Vaccines Against LSD and Vaccination Strategies

  • Shawn Babiuk


Since there are no drug treatments for lumpy skin disease (LSD), vaccination using live attenuated vaccines are used to control the disease. The main prerequisites of a good vaccine are safety and protection from infection. The safety of a vaccine is determined by the frequency and severity of the adverse reactions it might cause, by the probability of reversion to virulence and by its purity. Protection provided by a vaccine depends on the specific immunologic response it elicits and can be measured by its efficacy or effectiveness. The efficacy of a vaccine is represented by the percentage of morbidity prevented by vaccination. Since capripoxviruses are genetically similar and have no serotypes, it was previously suggested that the development of a single capripoxvirus vaccine to protect against all three species should be possible (Kitching 1983, 2003). However, currently there is no universal vaccine available. There are several reasons for this. One reason is that although capripoxvirus vaccines may be effective for a particular host, they may not be as effective in a different host due to being not fully attenuated, over attenuated and/or not immunogenic. This is due to the complex virus-host interactions which determine virulence as well as the immune response elicited. The quality control and production of the vaccines may not follow the guidelines provided by the good manufacturing practices (GMP) for biological products by the World Health Organization. An additional reason is the geographic distributions of sheeppox, goatpox and LSD, which are partially different. There are countries which have only sheep- and/or goatpox without LSD, countries which only have LSD and countries which have sheep- and/or goatpox as well as LSD (Babiuk et al. 2008). Due to potential safety issues, affected countries will tend to use only those capripoxvirus vaccines containing viruses present in the country (Tuppurainen and Oura 2012). This has led to regulatory challenges to authorize the use of these vaccines in the country or region.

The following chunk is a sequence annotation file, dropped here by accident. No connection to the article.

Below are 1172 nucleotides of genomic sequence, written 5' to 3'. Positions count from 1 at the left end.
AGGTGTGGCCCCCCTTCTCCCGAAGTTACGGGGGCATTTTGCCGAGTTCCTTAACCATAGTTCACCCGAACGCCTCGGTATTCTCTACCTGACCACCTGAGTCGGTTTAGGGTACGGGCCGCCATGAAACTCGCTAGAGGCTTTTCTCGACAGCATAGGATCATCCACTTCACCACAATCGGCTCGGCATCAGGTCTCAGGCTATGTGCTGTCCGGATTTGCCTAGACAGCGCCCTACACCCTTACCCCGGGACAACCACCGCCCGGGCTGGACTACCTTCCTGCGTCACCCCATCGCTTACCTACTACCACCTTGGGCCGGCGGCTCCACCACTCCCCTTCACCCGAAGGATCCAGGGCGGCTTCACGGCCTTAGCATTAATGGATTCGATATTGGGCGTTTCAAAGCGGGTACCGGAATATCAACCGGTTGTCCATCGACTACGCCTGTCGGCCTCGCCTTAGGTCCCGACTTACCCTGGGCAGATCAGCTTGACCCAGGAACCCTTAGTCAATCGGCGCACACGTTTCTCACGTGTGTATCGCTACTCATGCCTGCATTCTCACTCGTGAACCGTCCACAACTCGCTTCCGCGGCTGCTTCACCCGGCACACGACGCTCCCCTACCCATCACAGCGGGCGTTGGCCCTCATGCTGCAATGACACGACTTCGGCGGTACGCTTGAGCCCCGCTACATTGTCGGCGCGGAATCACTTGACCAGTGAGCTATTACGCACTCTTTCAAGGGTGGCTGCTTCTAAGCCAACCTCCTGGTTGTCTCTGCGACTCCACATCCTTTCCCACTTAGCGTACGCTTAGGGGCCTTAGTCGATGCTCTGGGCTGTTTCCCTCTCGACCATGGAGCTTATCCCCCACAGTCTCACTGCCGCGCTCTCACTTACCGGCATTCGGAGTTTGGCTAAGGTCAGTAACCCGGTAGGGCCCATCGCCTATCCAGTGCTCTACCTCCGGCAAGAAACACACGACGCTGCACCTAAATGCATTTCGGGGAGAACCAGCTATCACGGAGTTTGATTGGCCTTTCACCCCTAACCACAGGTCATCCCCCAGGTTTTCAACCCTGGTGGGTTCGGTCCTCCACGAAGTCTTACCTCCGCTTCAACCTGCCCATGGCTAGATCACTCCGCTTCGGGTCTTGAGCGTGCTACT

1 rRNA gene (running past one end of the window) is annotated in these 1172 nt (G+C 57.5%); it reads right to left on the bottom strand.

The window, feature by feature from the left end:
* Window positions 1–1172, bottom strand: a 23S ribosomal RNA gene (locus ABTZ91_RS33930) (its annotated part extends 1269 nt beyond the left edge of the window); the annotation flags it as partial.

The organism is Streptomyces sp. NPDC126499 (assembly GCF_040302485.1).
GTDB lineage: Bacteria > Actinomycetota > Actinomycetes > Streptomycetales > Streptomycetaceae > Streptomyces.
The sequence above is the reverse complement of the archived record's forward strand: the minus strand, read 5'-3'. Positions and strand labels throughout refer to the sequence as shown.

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Copyright information

© Springer International Publishing AG, part of Springer Nature 2018

Authors and Affiliations

  • Shawn Babiuk
    • 1
    • 2
  1. 1.Canadian Food Inspection Agency, National Centre for Foreign Animal DiseaseWinnipegCanada
  2. 2.University of ManitobaWinnipegCanada

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